The Book of Ruth (Cassettes)

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Winner of the 1989 PEN/Hemingway Foundation Award for best first novel, this exquisite book confronts real-life issues of alienation and violence from which the author creates a stunning testament to the human capacity for mercy, compassion and love.

A passionate coming-of-age story of an uneducated small-town girl with far more romance in her soul than she can ever hope to express in her life.

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Overview

Winner of the 1989 PEN/Hemingway Foundation Award for best first novel, this exquisite book confronts real-life issues of alienation and violence from which the author creates a stunning testament to the human capacity for mercy, compassion and love.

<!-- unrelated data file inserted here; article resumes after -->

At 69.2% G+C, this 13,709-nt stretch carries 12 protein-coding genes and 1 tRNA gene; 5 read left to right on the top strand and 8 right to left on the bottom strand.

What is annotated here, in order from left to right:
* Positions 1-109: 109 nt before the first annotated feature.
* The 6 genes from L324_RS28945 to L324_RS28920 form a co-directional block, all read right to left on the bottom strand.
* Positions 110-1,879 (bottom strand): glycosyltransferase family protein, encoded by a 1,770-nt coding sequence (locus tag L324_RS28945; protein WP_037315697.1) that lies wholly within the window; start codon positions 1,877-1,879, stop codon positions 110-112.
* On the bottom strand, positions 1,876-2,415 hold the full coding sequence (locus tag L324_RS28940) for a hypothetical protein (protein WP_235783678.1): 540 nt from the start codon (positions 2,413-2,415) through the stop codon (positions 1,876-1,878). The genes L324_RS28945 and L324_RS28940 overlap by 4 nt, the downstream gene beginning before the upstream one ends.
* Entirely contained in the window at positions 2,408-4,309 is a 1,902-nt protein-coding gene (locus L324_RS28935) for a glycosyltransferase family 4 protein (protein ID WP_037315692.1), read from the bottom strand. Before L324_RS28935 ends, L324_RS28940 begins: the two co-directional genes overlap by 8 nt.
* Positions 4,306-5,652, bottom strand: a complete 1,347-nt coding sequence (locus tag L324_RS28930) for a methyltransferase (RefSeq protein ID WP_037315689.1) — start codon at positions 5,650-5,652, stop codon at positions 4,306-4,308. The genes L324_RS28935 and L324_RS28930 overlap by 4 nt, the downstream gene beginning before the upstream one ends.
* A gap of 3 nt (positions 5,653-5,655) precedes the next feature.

A passionate coming-of-age story of an uneducated small-town girl with far more romance in her soul than she can ever hope to express in her life.

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Editorial Reviews

From Barnes & Noble
Feeling unnoticed beneath the looming figure of her brother, whose genius will surely get him out of their smothering small-town life of poverty and tough times, Ruth Dahl has seen her share of sorrow. Her penchant for insecurity and self-blame nearly ruin her -- but just in time, Ruth undergoes an incredible transformation.
Publishers Weekly - Publisher's Weekly